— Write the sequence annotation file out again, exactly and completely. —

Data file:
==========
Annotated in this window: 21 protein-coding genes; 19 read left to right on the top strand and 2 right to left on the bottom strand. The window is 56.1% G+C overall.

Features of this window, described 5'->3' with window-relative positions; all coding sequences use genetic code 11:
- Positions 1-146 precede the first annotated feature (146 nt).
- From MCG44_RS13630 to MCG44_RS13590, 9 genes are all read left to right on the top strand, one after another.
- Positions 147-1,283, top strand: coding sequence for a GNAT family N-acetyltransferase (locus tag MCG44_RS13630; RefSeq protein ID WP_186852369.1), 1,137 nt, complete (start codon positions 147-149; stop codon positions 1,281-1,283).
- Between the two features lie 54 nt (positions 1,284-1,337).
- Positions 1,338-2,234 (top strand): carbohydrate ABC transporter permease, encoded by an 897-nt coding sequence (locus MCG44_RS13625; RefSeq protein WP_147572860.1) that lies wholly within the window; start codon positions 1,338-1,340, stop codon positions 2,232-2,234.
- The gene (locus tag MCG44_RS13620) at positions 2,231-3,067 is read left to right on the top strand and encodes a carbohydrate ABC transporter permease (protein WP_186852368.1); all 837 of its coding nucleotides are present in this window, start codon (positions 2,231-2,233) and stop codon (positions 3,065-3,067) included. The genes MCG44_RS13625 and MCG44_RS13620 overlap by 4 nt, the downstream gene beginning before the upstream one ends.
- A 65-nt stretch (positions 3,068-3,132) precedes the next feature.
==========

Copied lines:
Annotated in this window: 21 protein-coding genes; 19 read left to right on the top strand and 2 right to left on the bottom strand. The window is 56.1% G+C overall.

Features of this window, described 5'->3' with window-relative positions; all coding sequences use genetic code 11:
- Positions 1-146 precede the first annotated feature (146 nt).
- From MCG44_RS13630 to MCG44_RS13590, 9 genes are all read left to right on the top strand, one after another.
- Positions 147-1,283, top strand: coding sequence for a GNAT family N-acetyltransferase (locus tag MCG44_RS13630; RefSeq protein ID WP_186852369.1), 1,137 nt, complete (start codon positions 147-149; stop codon positions 1,281-1,283).
- Between the two features lie 54 nt (positions 1,284-1,337).
- Positions 1,338-2,234 (top strand): carbohydrate ABC transporter permease, encoded by an 897-nt coding sequence (locus MCG44_RS13625; RefSeq protein WP_147572860.1) that lies wholly within the window; start codon positions 1,338-1,340, stop codon positions 2,232-2,234.
- The gene (locus tag MCG44_RS13620) at positions 2,231-3,067 is read left to right on the top strand and encodes a carbohydrate ABC transporter permease (protein WP_186852368.1); all 837 of its coding nucleotides are present in this window, start codon (positions 2,231-2,233) and stop codon (positions 3,065-3,067) included. The genes MCG44_RS13625 and MCG44_RS13620 overlap by 4 nt, the downstream gene beginning before the upstream one ends.
- A 65-nt stretch (positions 3,068-3,132) precedes the next feature.